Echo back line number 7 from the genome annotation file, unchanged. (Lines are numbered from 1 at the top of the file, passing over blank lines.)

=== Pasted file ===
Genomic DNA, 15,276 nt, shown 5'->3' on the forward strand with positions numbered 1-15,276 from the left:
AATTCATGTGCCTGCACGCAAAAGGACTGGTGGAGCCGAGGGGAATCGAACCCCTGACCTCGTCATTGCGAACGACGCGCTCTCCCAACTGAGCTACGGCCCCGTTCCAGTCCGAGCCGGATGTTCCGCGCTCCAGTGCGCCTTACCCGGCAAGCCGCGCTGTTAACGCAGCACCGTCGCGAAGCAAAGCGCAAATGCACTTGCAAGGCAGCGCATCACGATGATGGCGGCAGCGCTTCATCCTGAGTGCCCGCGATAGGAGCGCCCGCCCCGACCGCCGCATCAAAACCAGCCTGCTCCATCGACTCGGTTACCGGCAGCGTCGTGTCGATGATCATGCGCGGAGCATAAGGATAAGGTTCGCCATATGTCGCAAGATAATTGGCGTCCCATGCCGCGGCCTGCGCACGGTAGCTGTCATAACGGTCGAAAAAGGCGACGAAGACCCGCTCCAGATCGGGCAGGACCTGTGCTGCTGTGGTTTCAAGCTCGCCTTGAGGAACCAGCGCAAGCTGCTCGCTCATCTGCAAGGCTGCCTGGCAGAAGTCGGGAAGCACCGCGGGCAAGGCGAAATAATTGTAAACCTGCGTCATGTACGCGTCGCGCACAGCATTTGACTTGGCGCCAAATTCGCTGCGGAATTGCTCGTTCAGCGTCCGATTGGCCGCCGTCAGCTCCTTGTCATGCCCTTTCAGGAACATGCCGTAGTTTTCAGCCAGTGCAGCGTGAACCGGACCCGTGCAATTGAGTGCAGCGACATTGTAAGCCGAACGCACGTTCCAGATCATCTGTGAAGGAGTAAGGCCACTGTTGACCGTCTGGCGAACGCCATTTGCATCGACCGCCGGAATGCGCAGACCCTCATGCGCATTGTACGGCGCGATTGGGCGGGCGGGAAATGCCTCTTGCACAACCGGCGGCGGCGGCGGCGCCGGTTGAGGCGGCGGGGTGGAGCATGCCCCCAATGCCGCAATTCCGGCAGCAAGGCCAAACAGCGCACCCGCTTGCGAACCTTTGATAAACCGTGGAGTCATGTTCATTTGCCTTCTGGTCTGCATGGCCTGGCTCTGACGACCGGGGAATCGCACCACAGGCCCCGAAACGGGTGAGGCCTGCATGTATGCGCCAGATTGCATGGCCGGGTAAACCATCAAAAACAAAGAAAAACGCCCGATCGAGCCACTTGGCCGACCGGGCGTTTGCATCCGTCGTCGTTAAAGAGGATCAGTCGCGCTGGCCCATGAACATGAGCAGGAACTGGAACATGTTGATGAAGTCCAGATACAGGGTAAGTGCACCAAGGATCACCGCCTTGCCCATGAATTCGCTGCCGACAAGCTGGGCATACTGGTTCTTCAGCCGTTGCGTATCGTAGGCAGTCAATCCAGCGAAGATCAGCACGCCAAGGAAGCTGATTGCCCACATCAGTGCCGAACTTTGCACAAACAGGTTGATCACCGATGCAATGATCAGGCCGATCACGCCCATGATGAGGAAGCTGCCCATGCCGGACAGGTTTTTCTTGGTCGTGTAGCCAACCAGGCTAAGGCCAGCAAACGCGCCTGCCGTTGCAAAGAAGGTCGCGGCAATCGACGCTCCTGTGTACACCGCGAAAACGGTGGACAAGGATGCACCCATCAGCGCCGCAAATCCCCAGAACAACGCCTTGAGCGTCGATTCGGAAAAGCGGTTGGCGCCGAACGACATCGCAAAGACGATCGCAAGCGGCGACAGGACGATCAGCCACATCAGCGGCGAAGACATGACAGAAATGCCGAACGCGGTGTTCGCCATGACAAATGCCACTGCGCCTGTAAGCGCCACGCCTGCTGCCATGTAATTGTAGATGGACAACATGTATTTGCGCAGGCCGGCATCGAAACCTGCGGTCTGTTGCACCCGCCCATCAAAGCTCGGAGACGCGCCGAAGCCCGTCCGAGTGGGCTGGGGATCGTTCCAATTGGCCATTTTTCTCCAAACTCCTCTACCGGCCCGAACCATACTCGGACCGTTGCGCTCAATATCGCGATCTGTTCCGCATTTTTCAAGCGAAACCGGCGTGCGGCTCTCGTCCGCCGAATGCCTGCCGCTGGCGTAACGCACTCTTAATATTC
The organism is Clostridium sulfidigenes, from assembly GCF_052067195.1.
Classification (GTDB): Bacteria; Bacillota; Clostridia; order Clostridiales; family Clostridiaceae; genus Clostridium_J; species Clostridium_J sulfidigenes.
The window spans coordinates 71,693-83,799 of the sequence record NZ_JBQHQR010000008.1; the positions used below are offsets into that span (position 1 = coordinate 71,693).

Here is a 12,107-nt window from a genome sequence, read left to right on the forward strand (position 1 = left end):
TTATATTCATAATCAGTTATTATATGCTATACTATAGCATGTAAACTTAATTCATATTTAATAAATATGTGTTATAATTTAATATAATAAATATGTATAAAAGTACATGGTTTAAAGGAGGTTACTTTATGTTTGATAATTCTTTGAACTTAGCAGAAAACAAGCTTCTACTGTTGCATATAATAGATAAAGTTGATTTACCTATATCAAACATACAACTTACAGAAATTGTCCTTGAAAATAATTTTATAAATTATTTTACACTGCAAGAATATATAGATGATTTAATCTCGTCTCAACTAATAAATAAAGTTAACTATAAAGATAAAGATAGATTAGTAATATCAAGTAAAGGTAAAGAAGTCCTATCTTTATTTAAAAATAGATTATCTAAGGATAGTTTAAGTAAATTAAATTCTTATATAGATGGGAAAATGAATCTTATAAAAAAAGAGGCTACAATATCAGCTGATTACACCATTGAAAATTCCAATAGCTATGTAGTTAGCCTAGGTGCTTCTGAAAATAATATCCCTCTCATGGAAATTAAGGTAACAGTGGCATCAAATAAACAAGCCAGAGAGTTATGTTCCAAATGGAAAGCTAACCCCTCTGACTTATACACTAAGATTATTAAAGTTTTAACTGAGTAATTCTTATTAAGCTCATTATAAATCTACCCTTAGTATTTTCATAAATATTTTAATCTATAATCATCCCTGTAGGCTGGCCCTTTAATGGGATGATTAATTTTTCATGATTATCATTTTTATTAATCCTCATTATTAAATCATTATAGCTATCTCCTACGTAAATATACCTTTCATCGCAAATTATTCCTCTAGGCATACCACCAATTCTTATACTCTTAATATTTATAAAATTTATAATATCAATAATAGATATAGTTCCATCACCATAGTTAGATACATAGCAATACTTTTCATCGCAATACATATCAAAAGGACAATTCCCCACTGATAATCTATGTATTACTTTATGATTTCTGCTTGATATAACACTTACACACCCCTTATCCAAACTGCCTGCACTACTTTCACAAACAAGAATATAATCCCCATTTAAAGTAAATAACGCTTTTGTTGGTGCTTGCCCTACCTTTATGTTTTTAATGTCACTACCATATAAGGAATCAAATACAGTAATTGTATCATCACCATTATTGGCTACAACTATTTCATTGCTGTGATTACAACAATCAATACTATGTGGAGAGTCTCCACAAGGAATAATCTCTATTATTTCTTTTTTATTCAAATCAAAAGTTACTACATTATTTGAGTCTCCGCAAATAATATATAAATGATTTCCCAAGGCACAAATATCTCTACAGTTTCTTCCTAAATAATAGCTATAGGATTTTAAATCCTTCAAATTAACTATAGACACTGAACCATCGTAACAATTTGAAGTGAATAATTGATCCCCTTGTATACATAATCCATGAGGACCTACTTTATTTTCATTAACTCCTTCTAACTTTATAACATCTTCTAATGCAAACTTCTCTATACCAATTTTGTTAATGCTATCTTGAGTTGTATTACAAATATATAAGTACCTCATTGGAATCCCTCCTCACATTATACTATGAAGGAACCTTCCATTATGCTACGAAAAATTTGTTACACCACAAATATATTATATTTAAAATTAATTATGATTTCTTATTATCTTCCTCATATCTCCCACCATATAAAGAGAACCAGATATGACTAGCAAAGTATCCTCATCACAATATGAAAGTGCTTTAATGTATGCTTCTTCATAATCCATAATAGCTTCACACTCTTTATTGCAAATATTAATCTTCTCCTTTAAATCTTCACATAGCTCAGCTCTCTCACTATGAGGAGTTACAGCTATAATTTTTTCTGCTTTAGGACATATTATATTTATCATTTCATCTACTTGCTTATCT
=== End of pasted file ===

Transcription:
TTATATTCATAATCAGTTATTATATGCTATACTATAGCATGTAAACTTAATTCATATTTAATAAATATGTGTTATAATTTAATATAATAAATATGTATAAAAGTACATGGTTTAAAGGAGGTTACTTTATGTTTGATAATTCTTTGAACTTAGCAGAAAACAAGCTTCTACTGTTGCATATAATAGATAAAGTTGATTTACCTATATCAAACATACAACTTACAGAAATTGTCCTTGAAAATAATTTTATAAATTATTTTACACTGCAAGAATATATAGATGATTTAATCTCGTCTCAACTAATAAATAAAGTTAACTATAAAGATAAAGATAGATTAGTAATATCAAGTAAAGGTAAAGAAGTCCTATCTTTATTTAAAAATAGATTATCTAAGGATAGTTTAAGTAAATTAAATTCTTATATAGATGGGAAAATGAATCTTATAAAAAAAGAGGCTACAATATCAGCTGATTACACCATTGAAAATTCCAATAGCTATGTAGTTAGCCTAGGTGCTTCTGAAAATAATATCCCTCTCATGGAAATTAAGGTAACAGTGGCATCAAATAAACAAGCCAGAGAGTTATGTTCCAAATGGAAAGCTAACCCCTCTGACTTATACACTAAGATTATTAAAGTTTTAACTGAGTAATTCTTATTAAGCTCATTATAAATCTACCCTTAGTATTTTCATAAATATTTTAATCTATAATCATCCCTGTAGGCTGGCCCTTTAATGGGATGATTAATTTTTCATGATTATCATTTTTATTAATCCTCATTATTAAATCATTATAGCTATCTCCTACGTAAATATACCTTTCATCGCAAATTATTCCTCTAGGCATACCACCAATTCTTATACTCTTAATATTTATAAAATTTATAATATCAATAATAGATATAGTTCCATCACCATAGTTAGATACATAGCAATACTTTTCATCGCAATACATATCAAAAGGACAATTCCCCACTGATAATCTATGTATTACTTTATGATTTCTGCTTGATATAACACTTACACACCCCTTATCCAAACTGCCTGCACTACTTTCACAAACAAGAATATAATCCCCATTTAAAGTAAATAACGCTTTTGTTGGTGCTTGCCCTACCTTTATGTTTTTAATGTCACTACCATATAAGGAATCAAATACAGTAATTGTATCATCACCATTATTGGCTACAACTATTTCATTGCTGTGATTACAACAATCAATACTATGTGGAGAGTCTCCACAAGGAATAATCTCTATTATTTCTTTTTTATTCAAATCAAAAGTTACTACATTATTTGAGTCTCCGCAAATAATATATAAATGATTTCCCAAGGCACAAATATCTCTACAGTTTCTTCCTAAATAATAGCTATAGGATTTTAAATCCTTCAAATTAACTATAGACACTGAACCATCGTAACAATTTGAAGTGAATAATTGATCCCCTTGTATACATAATCCATGAGGACCTACTTTATTTTCATTAACTCCTTCTAACTTTATAACATCTTCTAATGCAAACTTCTCTATACCAATTTTGTTAATGCTATCTTGAGTTGTATTACAAATATATAAGTACCTCATTGGAATCCCTCCTCACATTATACTATGAAGGAACCTTCCATTATGCTACGAAAAATTTGTTACACCACAAATATATTATATTTAAAATTAATTATGATTTCTTATTATCTTCCTCATATCTCCCACCATATAAAGAGAACCAGATATGACTAGCAAAGTATCCTCATCACAATATGAAAGTGCTTTAATGTATGCTTCTTCATAATCCATAATAGCTTCACACTCTTTATTGCAAATATTAATCTTCTCCTTTAAATCTTCACATAGCTCAGCTCTCTCACTATGAGGAGTTACAGCTATAATTTTTTCTGCTTTAGGACATATTATATTTATCATTTCATCTACTTGCTTATCT